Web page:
β-diversity scaling patterns are consistent across metrics and taxa
5 December 2018Antão, Laura; McGill, Brian; Magurran, Anne; Soares, Amadeu; Dornelas, Maria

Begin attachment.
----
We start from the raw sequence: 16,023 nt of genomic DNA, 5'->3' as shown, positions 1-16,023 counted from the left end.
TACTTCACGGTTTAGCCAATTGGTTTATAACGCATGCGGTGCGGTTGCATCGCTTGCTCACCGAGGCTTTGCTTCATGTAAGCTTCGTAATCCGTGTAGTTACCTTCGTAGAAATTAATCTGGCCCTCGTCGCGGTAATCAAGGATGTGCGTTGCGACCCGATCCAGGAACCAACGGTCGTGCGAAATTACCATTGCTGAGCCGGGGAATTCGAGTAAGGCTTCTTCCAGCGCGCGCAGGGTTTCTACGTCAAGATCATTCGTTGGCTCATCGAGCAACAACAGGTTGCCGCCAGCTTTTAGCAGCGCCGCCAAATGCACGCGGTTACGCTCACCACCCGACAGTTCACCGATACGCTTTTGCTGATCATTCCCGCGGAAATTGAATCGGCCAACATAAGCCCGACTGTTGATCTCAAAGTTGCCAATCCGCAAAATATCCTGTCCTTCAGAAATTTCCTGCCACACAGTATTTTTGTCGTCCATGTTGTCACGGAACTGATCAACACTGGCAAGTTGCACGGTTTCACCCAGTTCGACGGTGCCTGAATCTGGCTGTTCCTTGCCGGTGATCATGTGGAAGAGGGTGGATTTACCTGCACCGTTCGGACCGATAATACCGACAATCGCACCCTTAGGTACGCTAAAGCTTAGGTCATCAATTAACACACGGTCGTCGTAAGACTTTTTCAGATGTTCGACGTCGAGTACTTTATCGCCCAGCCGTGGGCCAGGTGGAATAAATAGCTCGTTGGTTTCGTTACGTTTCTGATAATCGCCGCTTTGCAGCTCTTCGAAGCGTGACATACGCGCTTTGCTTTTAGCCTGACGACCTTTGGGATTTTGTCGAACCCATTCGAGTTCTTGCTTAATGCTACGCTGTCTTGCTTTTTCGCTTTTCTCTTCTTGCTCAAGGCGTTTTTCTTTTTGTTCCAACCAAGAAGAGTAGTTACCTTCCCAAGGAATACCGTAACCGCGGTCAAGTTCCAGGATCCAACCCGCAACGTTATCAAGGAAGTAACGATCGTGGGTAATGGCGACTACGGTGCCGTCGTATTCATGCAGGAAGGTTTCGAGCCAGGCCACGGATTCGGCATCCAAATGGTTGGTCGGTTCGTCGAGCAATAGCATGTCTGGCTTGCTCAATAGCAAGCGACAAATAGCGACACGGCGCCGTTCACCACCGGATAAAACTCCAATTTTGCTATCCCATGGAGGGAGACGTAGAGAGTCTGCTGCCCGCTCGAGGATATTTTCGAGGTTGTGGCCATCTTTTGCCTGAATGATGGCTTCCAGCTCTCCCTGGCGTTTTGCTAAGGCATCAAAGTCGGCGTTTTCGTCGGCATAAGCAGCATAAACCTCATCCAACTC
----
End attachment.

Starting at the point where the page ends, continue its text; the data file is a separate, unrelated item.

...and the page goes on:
β-diversity (variation in community composition) is a fundamental component of biodiversity, with implications for macroecology, community ecology and conservation. However, its scaling properties are poorly understood. Here, we systematically assessed the spatial scaling of β-diversity using 12 empirical large-scale datasets including different taxonomic groups, by examining two conceptual types of β-diversity and explicitly considering the turnover and nestedness components. We found highly consistent patterns across datasets. Multiple-site β-diversity (i.e. variation across multiple sites) scaling curves were remarkably consistent, with β-diversity decreasing with sampled area according to a power law. For pairwise dissimilarities, the rates of increase of dissimilarity with geographic distance remained largely constant across scales, while grain size (or scale level) had a stronger effect on overall dissimilarity. In both analyses, turnover was the main contributor to β-diversity, following total β-diversity patterns closely, while the nestedness component was largely insensitive to scale changes. Our results highlight the importance of integrating both inter- and intraspecific aggregation patterns across spatial scales, which underpin substantial differences in community structure from local to regional scales.